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Android users take bite into Ice Cream Sandwich, Gingerbread still dominates

Chris Mayer
Android-Fragmentation

The latest Android stats won’t do much to ease fragmentation critics – with Ice Cream Sandwich making little headway, and latest version Jelly Bean barely registering

The latest Android distribution stats from Google will do little to fan the flames from ardent fragmentation critics, with Ice Cream Sandwich numbers still flagging.

They’ll probably try to pass it off as differentiation, but the figures are telling. Android 2.3, aka Gingerbread, still holds the lion’s share,  running on 60.6% of total Android-running devices.


Quite a lot further down the line, we have Ice Cream Sandwich with 15.9%. Although technically gaining some ground - this figure rising 5% in the past month - it’s nowhere near the level Google envisaged almost a year on from releasing the version.

It had high hopes, but seemingly not enough manufacturers are placing their faith in version. So does the blame lie ? Google, for making it hard for mobile makers to upgrade to the latest flashy version, consequently delaying upgrades for customers? Or with handset manufacturers for just not showing enough interest? When you know there’s an update just round the corner, why bother with the effort?

Jelly Bean, unveiled at the recent Google I/O developer conference, has amassed just 0.8% so far, though to be fair it’s only available to run on a few select smartphones like the Galaxy Nexus and tablet like Nexus 7. While only a minor update from ICS, this is much more encouraging to see after a short amount of time. Again, this raises the question, why both with ICS when Jelly Bean is here?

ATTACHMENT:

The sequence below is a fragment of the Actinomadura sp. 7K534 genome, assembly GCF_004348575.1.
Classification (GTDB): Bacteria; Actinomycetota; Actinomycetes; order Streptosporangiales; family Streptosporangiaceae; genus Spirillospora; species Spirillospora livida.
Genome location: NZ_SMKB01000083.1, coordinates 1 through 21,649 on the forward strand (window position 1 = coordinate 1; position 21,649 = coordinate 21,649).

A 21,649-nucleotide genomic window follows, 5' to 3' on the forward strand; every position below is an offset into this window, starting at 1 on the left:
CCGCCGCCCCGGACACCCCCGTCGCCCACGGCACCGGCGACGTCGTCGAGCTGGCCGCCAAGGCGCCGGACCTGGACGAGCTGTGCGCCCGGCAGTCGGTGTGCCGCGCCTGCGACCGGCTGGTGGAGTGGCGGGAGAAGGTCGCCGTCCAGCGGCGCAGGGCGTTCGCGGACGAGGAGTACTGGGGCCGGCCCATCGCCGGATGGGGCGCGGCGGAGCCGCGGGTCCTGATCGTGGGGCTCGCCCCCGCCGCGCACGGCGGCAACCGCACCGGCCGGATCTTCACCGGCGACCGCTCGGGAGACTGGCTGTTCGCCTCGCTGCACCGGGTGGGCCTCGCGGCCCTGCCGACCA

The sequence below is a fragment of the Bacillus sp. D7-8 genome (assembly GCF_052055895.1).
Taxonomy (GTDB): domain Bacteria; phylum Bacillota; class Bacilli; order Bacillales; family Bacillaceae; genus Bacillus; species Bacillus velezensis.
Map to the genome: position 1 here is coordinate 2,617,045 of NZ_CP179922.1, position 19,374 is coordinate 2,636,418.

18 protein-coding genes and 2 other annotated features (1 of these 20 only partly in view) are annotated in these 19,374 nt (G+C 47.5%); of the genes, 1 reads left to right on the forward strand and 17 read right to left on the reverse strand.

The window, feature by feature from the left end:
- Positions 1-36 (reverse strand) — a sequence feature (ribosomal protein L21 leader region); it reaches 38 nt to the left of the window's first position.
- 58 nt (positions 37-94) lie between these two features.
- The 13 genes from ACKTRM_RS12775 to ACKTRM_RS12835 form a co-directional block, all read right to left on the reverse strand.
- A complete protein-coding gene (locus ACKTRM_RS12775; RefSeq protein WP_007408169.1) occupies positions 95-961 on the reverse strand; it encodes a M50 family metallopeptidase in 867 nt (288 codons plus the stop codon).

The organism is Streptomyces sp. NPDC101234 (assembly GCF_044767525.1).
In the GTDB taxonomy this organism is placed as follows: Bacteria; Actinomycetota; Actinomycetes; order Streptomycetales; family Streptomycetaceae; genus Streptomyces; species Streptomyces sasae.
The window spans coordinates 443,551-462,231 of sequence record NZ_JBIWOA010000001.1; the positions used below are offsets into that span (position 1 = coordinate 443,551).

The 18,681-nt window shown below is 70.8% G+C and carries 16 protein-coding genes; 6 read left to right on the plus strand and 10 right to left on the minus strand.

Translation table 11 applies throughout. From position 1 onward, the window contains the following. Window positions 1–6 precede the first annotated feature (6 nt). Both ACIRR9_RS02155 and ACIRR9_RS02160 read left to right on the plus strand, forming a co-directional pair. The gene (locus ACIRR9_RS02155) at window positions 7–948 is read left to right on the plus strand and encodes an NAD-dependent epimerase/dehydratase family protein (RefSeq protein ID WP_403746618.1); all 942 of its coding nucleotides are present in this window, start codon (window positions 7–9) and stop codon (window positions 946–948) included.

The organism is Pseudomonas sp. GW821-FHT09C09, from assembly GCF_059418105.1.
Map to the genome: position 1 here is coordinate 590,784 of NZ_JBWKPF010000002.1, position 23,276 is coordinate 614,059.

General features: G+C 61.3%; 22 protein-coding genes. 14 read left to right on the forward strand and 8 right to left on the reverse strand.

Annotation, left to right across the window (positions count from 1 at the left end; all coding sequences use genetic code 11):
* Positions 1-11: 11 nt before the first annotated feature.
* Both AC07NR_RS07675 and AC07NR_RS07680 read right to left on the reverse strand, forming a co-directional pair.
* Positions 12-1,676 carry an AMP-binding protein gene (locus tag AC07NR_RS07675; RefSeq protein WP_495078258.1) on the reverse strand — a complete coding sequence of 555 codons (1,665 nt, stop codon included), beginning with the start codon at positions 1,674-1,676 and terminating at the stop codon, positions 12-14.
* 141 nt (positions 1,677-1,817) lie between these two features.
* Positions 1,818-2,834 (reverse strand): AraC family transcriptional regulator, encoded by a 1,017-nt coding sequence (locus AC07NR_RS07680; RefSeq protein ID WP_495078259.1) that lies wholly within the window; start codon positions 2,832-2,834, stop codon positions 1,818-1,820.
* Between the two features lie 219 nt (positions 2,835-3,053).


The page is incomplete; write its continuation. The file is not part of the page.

Contrast this with the walled garden world of Apple, where they recently revealed at their Worldwide Developers Conference in June that 80% of their devices ran the latest iOS 5, and the disadvantages of Google’s open policy become clear.

Android is in a rut – at least in attaining the numbers they want from Ice Cream Sandwich. New features are being developed, but not seen. Malware is becoming ever more rampant, despite best efforts. They clearly need to exert some pressure on mobile manufacturers to update archaic Android versions present on their phones, if developing for Android is going to continue to be lucrative.

On a positive sidenote for Ice Cream Sandwich - the Razrdroid project, part of the Raspberry Pi foundation, have got the credit card sized computer to run Android 4.0, bar some sound barriers. We’ll be interested to see what this leads to. Although no code is available just yet, check out the soundless video below to see it in action.


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